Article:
This autumn, as the weather turns cool and the sky begins to darken early, we at the ICC Library have been lucky enough to partner with the lovely tea company, Rishi. Our “Sip & Study” began in October and throughout the cooler months, we will be offering a selection of 3 different teas each Wednesday and Thursday specially curated for us by Keiko Niccolini, the Director of Luxury and Brand Alignment.

In addition to our weekly tastings, we will be partnering with Rishi for additional tea events sporadically. Our first such event was a tea blogger tasting hosted right here in the ICC Library. Rishi decorated the room beautifully and provided a selection of mochi and macarons to pair with the delicate Japanese teas. The tasting contained 4 flights and a total of 12 teas! Keiko expertly prepared each tea in the traditional style and grouped similar flavor profiles together for the best opportunity for comparison.

If this sounds like something you would be interested in, be sure to stop by for “Sip & Study” and keep an eye on the events calendar for future tea events.

See what tea bloggers are saying about our recent event with Rishi Tea below!

“Loved the green tea tasting with Rishi and Keiko at ICC. It was a treat to be able to taste so many different variations of green tea in one setting with people who love tea as much as I do!”  –Jee Choe, tea blogger behind Oh, How Civilized. 

“The tea flight event was exceptional. Going in I assumed the teas we would be served would be very high quality, and they were. However, I would be remiss if I did not point out that Keiko’s preparation and presentation elevated the experience. In addition, the company of tea women who participated in the event was phenomenal. I am pleased to have been a part of the tasting.” — Georgia Silvera Seamans of the Notes on Tea blog.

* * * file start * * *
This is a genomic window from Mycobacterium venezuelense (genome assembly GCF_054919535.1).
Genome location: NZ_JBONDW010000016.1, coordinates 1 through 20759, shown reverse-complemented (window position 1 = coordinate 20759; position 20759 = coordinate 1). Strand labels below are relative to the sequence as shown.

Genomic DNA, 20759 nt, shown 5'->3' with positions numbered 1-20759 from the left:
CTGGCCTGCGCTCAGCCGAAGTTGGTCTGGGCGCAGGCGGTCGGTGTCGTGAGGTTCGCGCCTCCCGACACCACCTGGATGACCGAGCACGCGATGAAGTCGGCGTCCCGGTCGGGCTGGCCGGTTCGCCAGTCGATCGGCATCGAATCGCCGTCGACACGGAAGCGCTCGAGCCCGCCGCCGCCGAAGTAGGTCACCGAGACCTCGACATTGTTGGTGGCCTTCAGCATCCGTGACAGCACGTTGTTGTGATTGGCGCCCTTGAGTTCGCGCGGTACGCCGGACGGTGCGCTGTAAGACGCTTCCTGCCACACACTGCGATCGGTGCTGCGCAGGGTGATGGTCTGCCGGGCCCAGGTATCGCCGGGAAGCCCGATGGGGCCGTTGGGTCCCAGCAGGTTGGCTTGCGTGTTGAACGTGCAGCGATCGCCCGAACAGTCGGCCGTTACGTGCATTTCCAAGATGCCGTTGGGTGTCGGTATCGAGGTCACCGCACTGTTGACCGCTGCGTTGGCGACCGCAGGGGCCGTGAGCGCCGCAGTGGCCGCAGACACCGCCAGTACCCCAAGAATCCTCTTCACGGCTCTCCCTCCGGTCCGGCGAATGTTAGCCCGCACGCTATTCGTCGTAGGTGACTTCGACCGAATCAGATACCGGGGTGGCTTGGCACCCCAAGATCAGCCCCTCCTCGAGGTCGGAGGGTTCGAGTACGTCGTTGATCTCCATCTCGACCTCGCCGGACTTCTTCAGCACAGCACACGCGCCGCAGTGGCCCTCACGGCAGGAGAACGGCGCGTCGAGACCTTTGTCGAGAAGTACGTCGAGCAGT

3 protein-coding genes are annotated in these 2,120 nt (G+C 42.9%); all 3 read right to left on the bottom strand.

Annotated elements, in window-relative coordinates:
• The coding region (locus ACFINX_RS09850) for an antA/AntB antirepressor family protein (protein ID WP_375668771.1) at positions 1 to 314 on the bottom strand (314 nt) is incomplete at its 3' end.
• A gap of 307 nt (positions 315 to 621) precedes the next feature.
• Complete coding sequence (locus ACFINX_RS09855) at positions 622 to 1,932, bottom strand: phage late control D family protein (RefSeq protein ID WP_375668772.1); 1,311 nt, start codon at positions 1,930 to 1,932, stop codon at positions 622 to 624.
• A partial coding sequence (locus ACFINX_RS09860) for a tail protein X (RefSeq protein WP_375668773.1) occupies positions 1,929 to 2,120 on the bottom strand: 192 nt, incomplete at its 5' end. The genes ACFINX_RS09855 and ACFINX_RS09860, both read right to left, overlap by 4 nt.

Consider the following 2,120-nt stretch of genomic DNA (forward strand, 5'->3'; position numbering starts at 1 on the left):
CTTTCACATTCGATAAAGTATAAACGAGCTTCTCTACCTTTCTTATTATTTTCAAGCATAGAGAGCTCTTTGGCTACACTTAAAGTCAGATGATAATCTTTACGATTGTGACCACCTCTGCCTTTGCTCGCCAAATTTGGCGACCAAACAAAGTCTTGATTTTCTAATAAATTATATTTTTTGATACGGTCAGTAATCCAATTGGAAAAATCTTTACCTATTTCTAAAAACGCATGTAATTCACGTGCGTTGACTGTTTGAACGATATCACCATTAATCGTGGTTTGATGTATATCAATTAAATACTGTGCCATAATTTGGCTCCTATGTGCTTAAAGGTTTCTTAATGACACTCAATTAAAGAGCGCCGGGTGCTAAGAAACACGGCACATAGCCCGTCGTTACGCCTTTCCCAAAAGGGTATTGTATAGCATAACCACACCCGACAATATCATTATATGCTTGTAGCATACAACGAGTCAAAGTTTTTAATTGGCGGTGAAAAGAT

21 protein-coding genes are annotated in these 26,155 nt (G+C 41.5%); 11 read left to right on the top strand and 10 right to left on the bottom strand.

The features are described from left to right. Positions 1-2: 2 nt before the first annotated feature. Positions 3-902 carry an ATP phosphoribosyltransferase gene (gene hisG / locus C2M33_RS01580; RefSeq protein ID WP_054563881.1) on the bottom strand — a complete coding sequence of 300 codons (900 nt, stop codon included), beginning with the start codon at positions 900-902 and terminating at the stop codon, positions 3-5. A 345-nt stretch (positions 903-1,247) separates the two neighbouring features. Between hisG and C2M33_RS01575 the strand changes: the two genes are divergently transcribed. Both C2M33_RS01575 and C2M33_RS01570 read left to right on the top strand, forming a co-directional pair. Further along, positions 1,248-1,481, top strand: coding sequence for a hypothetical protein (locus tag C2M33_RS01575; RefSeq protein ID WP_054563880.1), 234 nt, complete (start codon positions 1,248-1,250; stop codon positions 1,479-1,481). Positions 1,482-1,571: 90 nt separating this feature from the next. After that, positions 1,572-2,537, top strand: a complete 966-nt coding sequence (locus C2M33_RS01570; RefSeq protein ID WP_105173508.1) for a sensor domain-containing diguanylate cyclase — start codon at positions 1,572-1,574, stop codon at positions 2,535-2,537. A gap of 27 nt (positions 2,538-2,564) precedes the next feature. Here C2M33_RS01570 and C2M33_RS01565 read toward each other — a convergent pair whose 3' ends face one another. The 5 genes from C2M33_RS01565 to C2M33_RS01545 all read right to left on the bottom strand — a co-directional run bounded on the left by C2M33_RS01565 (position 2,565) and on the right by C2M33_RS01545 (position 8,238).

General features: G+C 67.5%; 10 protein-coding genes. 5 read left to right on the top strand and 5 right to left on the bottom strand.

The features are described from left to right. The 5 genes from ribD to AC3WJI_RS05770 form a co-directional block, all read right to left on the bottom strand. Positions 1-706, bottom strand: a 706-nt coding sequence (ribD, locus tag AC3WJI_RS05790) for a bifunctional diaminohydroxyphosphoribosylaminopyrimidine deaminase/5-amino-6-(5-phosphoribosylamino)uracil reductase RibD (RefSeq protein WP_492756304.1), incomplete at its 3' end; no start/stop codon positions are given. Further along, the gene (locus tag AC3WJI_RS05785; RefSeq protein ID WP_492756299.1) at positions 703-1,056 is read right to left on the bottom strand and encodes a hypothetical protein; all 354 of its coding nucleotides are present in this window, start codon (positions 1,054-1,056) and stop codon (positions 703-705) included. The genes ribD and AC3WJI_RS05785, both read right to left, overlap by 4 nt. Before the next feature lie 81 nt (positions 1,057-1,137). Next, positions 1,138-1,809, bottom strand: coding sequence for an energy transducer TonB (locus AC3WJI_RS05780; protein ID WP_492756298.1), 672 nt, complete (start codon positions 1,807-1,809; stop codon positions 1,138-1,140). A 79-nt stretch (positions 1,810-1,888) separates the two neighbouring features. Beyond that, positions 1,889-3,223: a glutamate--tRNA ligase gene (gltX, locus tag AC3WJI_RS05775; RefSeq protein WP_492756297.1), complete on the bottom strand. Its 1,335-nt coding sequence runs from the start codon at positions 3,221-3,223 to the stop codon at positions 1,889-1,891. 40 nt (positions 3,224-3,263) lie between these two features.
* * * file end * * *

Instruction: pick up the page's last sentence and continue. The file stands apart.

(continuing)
‘This formidable experience included an aggressive and complete tasting (11 Teas) with tea comparison suggestions and sweet pairings. An outstanding feat curated and executed with perfection. Thank you Keiko” – Jo of Scandalous Tea

Autumn Wedding Cake Design Demo with Ron Ben-Israel

Written by Olivia Hamilton
Current Culinary Arts Student

The Sweet Genius and Guest Master Pastry Chef, Ron Ben Israel treated us to a beautiful demo last week. He showed us how to design one of his beautifully crafted 3-tier cakes with a marble finish. This was a real treat (especially eating it after).

Before he started on the main part of the cake design, he and his “elf helpers” (student volunteers) worked from the outside in. The cake was to be an autumn theme, so what is fall without some leaves? Chef Ron Ben Israel used a pasta maker during the demo to roll out the sugar paste, which he said: “each machine is different but it’s better than by hand for consistency”. After going through the machine to achieve the desired thickness, the “elves” started placing the thing sugar paste into silicon molds or using cookie cutters to make the leaves.

You don’t want to use metallic when working with the silicone since it is likely to damage it. Once the leaves had a shape, Chef showed them how to make the leaves seem more lifelike. The trick is using a metal ball fondant tool to thin the edges out a bit more to replicate real leaves which are “thin, delicate and elegant”. You also always want to be working close to yourself to help with accuracy. Another key factor is, once the sugar paste is ready you must work fast or it will dry out. Next, Chef started creating the fondant to be used on the exterior of the cake. The challenging part about making marble designs is you never know how it will turn out.

To be able to complete all this, one must be very organized. Chef Ron Ben Israel credited his organizational skills when he was a disco dancer back in the day. Chef Israel was actually a professional dancer for about 15 years after being in the Israeli army. So I asked, “how did you realize that cakes were your passion?”. To which Chef responded, “I was in the desert and saw a burning bush and saw a wedding cake in that burning bush”. He then explained that when he was younger he always liked the kitchen and would spend time there with his mom. Though, she would always kick him out since he never liked to clean! Pastry chefs always seem to be somewhat of a happy comedian and Chef Israel is no exception. Perhaps it’s all the sugar they consume.